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Cuba dissident fears deportation after Bolivian court backs expulsion

Cuba dissident fears deportation after Bolivian court backs expulsion

A Cuban dissident who has publicly criticized President Evo Morales' close ties to Havana said Wednesday that he fears for his life if he is deported home after a Bolivian court declined to block the move.
Dr. Amauris Sanmartino holds permanent residence status in Bolivia but was arrested this past weekend in the city of Santa Cruz, 540 kilometers (340 miles) east of La Paz, under a law forbidding immigrants to be involved in Bolivian politics.
Sanmartino's lawyers argued that the government did not properly notify Sanmartino of their intent to deport him, but a La Paz district court on Wednesday ruled that was not enough to halt his deportation, which has not yet been scheduled.
At the hearing, Sanmartino accused the Cuban government of working through their Bolivian allies to target him for criticizing Cuban leader Fidel Castro.
"Before they said it was the Americans, but now it's the Cubans who run things here," Sanmartino said. "They're sending me to certain death."
Sanmartino's lawyers said they will appeal the case.
Sanmartino and a group of fellow dissidents attempted to flee Cuba in 2000 on a boat bound for Florida. Picked up by U.S. immigration authorities, the group was taken to the American military base at Guantanamo Bay before U.S. officials helped find them a home in Bolivia.
Cuba's ambassador to Bolivia, Rafael Dausa, said Wednesday that Sanmartino is a "criminal" who left behind unpaid debts in Cuba, but did not provide any details.
The Bolivian government has accused Sanmartino of having ties to a radical separatist movement in Santa Cruz, a center of conservative opposition to Morales.
They also claim Sanmartino helped organize a violent Dec. 15 clash between anti-Morales protesters and the president's backers that injured dozens in the town of San Julian, 115 kilometers (70 miles) northwest of Santa Cruz.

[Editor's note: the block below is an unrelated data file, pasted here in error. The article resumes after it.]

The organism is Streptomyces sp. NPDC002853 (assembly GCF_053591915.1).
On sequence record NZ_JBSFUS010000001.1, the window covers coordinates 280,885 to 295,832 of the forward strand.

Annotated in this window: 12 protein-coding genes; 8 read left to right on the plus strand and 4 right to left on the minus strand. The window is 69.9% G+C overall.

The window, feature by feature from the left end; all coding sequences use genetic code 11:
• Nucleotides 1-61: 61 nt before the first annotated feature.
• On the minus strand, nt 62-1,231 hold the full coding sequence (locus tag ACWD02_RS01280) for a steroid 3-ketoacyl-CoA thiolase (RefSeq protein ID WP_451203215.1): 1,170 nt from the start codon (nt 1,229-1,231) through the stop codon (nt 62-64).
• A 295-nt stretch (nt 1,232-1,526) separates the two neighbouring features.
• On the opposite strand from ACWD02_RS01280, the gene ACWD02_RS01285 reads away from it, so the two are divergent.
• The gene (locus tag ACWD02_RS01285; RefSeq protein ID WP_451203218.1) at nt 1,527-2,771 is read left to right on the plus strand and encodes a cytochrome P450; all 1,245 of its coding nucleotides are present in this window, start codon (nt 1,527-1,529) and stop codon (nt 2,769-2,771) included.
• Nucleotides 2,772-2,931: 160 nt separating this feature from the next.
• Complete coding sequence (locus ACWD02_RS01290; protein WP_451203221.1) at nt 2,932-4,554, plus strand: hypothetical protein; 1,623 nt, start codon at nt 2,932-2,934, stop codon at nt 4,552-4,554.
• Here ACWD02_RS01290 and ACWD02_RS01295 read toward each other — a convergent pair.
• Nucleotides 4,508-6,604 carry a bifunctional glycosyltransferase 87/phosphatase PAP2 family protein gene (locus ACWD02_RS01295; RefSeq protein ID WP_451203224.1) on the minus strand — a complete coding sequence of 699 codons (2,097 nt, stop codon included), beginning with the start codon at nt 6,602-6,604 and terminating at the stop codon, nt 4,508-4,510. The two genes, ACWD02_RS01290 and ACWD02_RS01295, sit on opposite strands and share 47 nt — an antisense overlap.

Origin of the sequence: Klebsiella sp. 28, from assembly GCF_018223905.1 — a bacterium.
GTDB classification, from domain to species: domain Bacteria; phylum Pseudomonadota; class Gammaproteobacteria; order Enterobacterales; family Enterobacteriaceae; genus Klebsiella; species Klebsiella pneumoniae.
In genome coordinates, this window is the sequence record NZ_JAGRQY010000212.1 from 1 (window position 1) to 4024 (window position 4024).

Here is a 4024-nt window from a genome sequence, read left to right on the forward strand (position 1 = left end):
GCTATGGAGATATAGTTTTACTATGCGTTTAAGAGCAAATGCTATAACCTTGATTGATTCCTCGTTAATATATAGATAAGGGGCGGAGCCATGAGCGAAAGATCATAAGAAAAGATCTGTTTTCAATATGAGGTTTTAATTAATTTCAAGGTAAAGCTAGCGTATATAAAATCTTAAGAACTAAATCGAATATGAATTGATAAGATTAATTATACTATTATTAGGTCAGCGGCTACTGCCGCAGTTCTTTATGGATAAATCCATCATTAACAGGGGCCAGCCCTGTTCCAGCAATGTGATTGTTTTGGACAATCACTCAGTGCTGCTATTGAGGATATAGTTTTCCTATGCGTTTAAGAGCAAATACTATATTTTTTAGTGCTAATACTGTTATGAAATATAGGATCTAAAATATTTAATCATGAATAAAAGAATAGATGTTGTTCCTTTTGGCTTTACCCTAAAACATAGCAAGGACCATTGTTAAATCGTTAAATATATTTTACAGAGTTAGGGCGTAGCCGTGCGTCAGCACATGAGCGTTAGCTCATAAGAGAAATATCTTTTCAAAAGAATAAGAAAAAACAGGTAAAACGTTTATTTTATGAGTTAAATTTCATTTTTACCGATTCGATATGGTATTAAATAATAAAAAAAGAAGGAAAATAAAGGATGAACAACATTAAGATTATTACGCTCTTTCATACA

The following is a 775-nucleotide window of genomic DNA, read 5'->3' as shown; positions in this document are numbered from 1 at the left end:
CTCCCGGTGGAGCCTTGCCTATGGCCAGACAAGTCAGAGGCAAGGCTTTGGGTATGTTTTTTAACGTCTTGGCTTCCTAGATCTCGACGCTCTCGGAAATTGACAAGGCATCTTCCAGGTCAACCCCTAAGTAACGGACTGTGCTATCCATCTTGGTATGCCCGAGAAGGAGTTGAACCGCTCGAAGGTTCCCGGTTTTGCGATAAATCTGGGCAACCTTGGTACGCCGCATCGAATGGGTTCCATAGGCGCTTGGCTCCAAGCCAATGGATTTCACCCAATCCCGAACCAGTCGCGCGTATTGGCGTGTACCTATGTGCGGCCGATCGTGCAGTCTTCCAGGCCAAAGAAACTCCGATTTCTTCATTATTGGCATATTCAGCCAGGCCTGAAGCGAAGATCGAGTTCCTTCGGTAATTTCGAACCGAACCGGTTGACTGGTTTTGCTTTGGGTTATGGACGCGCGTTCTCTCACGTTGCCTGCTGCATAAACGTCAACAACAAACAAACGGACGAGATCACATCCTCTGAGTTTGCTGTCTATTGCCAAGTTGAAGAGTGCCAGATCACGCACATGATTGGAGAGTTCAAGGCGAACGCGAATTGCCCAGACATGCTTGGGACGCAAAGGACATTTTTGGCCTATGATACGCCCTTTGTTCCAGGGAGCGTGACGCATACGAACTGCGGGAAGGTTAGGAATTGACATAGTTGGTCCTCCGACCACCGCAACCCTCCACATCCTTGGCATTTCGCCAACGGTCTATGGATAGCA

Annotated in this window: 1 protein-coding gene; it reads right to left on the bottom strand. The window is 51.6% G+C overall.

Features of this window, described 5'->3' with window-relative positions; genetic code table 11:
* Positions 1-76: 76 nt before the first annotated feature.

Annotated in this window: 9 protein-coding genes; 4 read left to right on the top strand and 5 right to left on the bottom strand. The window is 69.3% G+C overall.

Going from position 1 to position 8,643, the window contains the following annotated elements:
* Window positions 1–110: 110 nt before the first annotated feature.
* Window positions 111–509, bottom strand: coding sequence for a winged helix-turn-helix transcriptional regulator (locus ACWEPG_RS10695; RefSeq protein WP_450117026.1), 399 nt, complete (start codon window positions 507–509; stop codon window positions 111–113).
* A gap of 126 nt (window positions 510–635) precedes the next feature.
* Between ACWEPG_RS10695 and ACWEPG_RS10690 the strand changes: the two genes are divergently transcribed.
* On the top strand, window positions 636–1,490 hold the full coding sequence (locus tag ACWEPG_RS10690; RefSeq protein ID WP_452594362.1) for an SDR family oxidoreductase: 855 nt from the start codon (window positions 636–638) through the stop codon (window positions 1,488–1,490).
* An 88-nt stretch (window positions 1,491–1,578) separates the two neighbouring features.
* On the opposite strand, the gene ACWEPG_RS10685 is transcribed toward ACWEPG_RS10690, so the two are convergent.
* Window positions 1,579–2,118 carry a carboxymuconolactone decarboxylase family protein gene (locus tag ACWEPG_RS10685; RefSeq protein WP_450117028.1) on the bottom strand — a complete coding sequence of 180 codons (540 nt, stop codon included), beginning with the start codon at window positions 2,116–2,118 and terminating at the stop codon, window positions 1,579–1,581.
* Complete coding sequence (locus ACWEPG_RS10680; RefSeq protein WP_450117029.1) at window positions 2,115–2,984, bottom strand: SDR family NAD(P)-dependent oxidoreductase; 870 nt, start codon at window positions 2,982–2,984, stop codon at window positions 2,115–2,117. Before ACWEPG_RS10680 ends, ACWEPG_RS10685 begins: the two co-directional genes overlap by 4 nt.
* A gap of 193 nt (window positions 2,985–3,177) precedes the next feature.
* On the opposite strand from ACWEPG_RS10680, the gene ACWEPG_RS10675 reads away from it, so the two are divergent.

On Wednesday, government officials cast his deportation as an act of national sovereignty.
Presidential Chief of Staff Juan Ramon Quintana said that when anyone is working "against the unity of the country, and inciting other citizens ... any nation in the world that truly respects itself has every authority to put that citizen's feet on the border as quickly as possible."
Sanmartino and opposition leaders accuse the government of hypocrisy, pointing out that since Morales' election a year ago no less than Venezuelan President Hugo Chavez has become a vocal commentator on Bolivia's domestic politics.
At a summit of South American leaders earlier this month in the city of Cochabamba, Chavez said that Venezuela "would not stand with arms crossed" if Morales' government was threatened at home.
"Hopefully (my arrest) will be a precedent, and when Chavez comes here and says all those things they'll do the same to him," Sanmartino said during Wednesday's hearing.
Sanmartino added that leftist revolutionary Ernesto "Che" Guevara, who was killed in Bolivia while trying to lead a 1967 revolt, was "a foreigner who entered Bolivia to kill people, but the government celebrates him all the time."
On Wednesday, Sanmartino continued to receive medical attention for a heart condition aggravated by La Paz's high altitude.
Morales, Bolivia's first Indian president, maintains close ties to Cuba and considers Castro a mentor and personal friend, calling the fellow leftist a "wise uncle."
Since Morales took office, Castro has sent more than 1,500 Cuban doctors to provide urgently needed medical services in South America's poorest country.
Sanmartino has helped some of those doctors flee to neighboring Brazil or the United States.


Updated : 2021-02-27 06:21 GMT+08:00